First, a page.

Pacer Plans Multi-Asset Fund

Proposed fund will toggle between equities and fixed income based on moving averages.
Reviewed by: Staff
Edited by: Staff

Pacer has filed for an ETF that will allocate its exposures among U.S. equities and U.S. Treasury securities based on criteria like momentum. The Pacer Wealth Shield ETF will rely on a “risk ratio” that is basically the ratio between the S&P U.S. High Yield Corporate Bond Index and the S&P U.S. Treasury Bond 7-10 Year Index. 

Every month, the methodology looks at the risk ratio, and if it is above its five-month moving average, the index allocates to equities until the next month. The index allocates to fixed income when the risk ratio is at or below its five-month moving average.

Equities Allocation

When the index allocates to equities, it selects the five top-performing indexes for the portfolio based on trailing six-month total return from the following choices:

  • S&P 500 Energy Sector Total Return Index
  • S&P 500 Materials Sector Total Return Index
  • S&P 500 Information Technology Sector Total Return Index
  • S&P 500 Industrials Sector Total Return Index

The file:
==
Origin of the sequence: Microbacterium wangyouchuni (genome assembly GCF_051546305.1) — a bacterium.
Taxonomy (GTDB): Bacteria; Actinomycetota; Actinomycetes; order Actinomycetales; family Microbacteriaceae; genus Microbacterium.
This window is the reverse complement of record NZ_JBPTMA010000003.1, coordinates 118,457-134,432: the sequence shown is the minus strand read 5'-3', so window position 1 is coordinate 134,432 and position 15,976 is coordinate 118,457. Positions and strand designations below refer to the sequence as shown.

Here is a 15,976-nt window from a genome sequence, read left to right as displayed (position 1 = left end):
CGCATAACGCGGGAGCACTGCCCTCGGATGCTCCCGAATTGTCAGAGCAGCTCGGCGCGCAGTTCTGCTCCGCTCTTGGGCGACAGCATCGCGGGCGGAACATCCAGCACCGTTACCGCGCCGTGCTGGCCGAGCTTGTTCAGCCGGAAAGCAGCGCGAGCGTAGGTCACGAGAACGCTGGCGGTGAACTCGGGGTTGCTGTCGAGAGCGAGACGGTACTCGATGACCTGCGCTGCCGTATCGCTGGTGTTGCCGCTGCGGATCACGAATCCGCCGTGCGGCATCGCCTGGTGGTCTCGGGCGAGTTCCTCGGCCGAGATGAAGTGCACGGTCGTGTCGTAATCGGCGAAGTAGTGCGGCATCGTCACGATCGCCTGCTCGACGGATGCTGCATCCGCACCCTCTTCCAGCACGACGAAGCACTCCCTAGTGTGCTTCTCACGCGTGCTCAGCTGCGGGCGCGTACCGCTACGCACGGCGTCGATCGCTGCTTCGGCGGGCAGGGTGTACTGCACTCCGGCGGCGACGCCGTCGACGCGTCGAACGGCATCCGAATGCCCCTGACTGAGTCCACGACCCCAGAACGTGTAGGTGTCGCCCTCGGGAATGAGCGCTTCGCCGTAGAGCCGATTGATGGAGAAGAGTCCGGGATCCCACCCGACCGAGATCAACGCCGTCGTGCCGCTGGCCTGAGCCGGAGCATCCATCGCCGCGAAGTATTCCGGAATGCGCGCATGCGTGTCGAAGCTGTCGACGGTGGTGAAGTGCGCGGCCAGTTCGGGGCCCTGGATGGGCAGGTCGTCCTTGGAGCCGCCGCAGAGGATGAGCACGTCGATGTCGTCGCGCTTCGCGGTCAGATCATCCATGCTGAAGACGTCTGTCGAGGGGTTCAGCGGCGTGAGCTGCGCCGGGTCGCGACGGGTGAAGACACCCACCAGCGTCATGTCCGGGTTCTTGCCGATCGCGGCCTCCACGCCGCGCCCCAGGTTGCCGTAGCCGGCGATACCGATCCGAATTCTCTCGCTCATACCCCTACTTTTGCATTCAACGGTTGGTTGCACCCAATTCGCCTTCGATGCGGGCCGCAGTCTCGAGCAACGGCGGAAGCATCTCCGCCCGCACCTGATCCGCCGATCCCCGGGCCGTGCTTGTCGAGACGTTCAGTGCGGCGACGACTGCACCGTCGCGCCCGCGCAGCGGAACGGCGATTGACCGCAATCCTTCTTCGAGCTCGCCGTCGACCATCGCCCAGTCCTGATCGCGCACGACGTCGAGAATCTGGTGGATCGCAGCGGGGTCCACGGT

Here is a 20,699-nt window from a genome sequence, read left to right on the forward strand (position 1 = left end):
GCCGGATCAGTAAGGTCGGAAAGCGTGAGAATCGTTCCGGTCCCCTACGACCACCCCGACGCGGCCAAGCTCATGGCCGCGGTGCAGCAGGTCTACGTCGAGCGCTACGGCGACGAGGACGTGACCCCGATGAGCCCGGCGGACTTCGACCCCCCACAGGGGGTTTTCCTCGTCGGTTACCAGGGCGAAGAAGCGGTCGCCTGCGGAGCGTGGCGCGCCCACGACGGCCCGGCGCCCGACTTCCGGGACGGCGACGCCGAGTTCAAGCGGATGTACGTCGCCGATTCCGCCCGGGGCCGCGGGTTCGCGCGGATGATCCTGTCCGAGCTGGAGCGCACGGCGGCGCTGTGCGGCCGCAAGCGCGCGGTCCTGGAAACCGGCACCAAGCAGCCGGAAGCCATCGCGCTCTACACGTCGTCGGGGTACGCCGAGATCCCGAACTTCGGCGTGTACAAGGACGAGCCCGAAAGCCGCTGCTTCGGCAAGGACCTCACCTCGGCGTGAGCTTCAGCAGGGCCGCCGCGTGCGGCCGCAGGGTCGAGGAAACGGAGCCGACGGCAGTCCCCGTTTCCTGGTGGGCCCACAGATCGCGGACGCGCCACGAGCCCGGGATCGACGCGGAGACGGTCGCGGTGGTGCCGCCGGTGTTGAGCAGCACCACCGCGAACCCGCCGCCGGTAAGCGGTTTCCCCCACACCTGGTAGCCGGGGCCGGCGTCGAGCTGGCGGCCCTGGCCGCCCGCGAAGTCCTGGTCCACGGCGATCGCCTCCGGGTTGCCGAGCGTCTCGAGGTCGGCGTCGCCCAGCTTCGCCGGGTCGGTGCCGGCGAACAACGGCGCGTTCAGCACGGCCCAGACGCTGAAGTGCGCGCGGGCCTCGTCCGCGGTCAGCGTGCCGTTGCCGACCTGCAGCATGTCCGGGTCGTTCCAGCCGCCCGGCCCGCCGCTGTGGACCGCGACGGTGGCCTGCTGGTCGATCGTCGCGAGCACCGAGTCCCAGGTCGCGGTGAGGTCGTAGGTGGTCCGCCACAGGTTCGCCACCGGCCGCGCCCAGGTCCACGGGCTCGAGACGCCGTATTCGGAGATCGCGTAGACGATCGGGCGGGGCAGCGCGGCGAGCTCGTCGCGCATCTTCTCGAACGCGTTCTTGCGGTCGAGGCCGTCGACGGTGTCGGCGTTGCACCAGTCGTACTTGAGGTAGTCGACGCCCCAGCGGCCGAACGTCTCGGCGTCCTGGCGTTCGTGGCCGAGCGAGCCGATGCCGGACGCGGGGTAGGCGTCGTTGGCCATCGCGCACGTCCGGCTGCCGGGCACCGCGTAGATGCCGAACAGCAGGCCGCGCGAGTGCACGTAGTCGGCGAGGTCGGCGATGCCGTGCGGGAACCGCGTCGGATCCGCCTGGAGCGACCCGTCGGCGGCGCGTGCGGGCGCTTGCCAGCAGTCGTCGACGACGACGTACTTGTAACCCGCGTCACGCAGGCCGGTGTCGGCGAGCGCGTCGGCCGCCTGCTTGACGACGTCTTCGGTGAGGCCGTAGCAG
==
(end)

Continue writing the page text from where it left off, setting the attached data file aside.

• S&P 500 Financials Sector Total Return Index
  • S&P 500 Health Care Sector Total Return Index
  • S&P 500 Utilities Sector Total Return Index
  • S&P 500 Real Estate Sector Total Return Index
  • S&P 500 Consumer Staples Sector Total Return Index
  • S&P Biotechnology Select Industry Total Return Index
  • S&P 500 Consumer Discretionary Sector Total Return Index
  • Dow Jones Internet Composite Index
  • S&P 500 Telecommunication Sector Total Return Index

The five component indexes in the equity allocation are equally weighted, but if any of them are below their seven-month exponential moving average—which assigns more weight to more recent values—they are replaced in the index by a 20% allocation to three-month U.S. Treasury bills. The prospectus notes that, at any given time, the equity allocation will include roughly 400 individual equity securities.

Fixed Income Allocation

The fixed-income allocation is much simpler. When it is warranted, the index allocates 100% of its value to the S&P U.S. Treasury Bond 20+ Year Total Return Index, unless the index’s value has fallen below its seven-month exponential moving average. In that situation, the index allocates entirely to three-month Treasury bills.

The methodology is reminiscent of Pacer’s “Trendpilot” products that switch between Treasury bills and an equity index exposure based on moving averages. The firm’s largest ETF is the Pacer Trendpilot 750 ETF (PTLC), with nearly $550 million in assets under management.

The filing does not include an expense ratio or ticker. However, the document indicates that the fund will list on the Bats exchange. Bats is owned by’s parent company, CBOE.

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